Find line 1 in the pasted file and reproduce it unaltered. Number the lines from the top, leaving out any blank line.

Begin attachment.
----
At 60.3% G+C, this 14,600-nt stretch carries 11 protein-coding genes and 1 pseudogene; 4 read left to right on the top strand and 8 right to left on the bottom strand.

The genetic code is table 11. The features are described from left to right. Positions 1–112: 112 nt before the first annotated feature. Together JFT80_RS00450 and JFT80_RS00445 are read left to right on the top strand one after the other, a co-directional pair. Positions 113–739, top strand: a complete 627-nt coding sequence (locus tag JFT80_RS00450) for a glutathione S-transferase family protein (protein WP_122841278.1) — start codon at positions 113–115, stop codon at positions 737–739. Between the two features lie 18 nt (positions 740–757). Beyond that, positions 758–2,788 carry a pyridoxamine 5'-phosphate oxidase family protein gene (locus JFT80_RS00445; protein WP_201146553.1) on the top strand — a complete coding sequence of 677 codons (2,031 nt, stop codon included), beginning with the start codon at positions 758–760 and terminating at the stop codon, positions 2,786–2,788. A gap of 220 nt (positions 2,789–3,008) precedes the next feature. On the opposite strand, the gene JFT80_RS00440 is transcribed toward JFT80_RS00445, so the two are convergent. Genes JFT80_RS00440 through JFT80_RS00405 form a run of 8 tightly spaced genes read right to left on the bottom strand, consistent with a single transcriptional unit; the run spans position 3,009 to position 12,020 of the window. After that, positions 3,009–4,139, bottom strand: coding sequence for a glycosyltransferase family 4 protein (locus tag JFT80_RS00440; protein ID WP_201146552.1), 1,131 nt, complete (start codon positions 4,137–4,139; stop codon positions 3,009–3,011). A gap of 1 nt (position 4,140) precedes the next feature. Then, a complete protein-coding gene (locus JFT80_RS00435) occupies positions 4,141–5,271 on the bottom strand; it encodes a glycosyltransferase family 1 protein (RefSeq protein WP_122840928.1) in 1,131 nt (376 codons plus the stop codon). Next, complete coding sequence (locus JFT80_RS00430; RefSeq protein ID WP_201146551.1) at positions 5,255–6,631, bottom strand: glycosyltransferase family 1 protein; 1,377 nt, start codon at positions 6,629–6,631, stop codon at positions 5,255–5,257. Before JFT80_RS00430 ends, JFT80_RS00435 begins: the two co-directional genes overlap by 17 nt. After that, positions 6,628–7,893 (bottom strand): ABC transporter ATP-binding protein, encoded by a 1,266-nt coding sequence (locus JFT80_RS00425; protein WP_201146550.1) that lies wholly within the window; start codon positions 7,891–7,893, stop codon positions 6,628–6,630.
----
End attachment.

At 60.3% G+C, this 14,600-nt stretch carries 11 protein-coding genes and 1 pseudogene; 4 read left to right on the top strand and 8 right to left on the bottom strand.